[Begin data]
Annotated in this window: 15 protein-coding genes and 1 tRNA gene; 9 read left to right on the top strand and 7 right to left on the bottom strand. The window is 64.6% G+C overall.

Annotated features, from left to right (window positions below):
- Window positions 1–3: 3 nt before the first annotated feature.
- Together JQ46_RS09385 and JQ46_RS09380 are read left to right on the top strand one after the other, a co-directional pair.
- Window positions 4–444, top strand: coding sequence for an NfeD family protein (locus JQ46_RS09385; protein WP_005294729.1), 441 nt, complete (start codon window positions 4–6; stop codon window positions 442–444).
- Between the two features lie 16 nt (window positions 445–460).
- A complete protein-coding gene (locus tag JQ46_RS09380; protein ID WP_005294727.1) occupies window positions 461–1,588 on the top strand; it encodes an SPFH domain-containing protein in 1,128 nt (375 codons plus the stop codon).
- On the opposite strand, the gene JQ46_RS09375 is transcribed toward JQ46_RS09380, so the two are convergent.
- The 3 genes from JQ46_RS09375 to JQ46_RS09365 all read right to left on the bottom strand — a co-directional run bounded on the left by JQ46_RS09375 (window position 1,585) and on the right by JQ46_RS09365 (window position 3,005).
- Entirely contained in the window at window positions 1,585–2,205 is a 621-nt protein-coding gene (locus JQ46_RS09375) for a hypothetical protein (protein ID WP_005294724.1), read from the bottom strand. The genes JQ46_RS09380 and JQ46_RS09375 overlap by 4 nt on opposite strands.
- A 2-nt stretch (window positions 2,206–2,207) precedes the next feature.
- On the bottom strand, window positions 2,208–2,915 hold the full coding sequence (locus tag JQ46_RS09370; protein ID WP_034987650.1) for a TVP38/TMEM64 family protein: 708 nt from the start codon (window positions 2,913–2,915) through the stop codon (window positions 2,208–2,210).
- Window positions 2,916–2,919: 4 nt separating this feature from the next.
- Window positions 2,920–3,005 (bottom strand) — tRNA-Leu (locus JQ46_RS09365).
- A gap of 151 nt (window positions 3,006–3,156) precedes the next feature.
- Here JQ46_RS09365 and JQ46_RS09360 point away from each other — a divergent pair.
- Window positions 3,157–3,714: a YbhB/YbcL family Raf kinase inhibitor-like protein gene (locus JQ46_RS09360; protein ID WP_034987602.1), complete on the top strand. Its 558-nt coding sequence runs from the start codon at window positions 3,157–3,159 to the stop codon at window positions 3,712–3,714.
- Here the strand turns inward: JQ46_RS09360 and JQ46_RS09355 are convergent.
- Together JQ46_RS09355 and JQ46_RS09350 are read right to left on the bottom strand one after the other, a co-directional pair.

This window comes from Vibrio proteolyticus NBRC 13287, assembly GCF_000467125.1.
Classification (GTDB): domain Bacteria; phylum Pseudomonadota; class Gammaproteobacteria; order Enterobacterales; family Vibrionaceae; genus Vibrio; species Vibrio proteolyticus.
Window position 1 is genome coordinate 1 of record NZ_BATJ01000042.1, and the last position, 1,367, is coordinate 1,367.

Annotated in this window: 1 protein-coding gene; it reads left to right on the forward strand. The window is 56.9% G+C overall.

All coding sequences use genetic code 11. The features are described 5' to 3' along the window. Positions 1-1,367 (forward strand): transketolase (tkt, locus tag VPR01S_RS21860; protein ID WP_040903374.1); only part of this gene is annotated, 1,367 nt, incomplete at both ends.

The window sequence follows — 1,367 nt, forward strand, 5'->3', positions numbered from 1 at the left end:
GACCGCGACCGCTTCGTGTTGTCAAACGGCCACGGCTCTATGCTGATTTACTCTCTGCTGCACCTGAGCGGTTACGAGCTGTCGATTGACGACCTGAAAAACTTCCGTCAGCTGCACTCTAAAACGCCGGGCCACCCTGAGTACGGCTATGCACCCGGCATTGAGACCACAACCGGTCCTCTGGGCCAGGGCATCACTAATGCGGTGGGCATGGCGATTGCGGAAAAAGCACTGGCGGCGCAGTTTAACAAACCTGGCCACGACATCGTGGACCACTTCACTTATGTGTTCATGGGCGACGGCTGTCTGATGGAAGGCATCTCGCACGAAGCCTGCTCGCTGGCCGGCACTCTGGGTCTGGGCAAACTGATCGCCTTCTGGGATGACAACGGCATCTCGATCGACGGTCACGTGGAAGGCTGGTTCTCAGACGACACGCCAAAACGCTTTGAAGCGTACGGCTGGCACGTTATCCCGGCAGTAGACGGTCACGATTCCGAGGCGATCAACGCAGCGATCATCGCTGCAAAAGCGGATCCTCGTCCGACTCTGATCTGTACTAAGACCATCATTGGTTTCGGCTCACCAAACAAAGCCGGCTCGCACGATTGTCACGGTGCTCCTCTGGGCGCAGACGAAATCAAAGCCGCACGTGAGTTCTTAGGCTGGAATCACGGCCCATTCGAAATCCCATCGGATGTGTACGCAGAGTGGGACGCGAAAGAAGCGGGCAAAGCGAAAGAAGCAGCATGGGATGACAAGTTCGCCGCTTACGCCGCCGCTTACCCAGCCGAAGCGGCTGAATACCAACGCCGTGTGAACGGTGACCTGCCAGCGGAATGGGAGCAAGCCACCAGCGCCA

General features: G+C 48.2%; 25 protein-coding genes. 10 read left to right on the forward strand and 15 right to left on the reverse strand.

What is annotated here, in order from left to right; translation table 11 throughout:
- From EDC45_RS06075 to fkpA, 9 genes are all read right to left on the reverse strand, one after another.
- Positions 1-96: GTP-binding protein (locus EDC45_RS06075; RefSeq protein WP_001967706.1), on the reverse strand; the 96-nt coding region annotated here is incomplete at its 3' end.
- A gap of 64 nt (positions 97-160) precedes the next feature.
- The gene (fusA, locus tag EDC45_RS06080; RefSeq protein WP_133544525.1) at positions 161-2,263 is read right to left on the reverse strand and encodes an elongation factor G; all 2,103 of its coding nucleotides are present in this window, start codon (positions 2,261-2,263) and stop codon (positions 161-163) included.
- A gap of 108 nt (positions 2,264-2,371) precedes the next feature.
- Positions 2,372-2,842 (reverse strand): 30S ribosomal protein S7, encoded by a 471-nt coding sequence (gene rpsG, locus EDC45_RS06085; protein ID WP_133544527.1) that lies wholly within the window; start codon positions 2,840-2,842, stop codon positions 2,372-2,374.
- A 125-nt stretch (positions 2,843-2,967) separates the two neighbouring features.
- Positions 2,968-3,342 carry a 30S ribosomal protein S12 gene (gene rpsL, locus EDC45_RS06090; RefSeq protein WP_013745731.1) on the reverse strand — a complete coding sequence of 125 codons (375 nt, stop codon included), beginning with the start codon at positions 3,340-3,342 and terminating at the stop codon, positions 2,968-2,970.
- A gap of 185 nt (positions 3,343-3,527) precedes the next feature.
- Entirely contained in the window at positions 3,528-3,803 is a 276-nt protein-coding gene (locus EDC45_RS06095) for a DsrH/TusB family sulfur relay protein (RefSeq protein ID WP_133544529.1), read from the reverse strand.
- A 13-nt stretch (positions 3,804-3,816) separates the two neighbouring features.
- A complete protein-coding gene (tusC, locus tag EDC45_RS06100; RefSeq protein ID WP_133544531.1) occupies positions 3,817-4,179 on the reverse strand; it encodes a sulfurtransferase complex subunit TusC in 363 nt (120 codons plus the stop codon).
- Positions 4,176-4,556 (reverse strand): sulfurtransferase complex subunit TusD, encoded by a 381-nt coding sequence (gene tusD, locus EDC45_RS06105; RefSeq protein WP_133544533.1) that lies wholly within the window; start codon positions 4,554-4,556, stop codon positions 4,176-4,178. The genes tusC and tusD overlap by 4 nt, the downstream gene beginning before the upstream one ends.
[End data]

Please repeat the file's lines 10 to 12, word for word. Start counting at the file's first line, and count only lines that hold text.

- Entirely contained in the window at window positions 1,585–2,205 is a 621-nt protein-coding gene (locus JQ46_RS09375) for a hypothetical protein (protein ID WP_005294724.1), read from the bottom strand. The genes JQ46_RS09380 and JQ46_RS09375 overlap by 4 nt on opposite strands.
- A 2-nt stretch (window positions 2,206–2,207) precedes the next feature.
- On the bottom strand, window positions 2,208–2,915 hold the full coding sequence (locus tag JQ46_RS09370; protein ID WP_034987650.1) for a TVP38/TMEM64 family protein: 708 nt from the start codon (window positions 2,913–2,915) through the stop codon (window positions 2,208–2,210).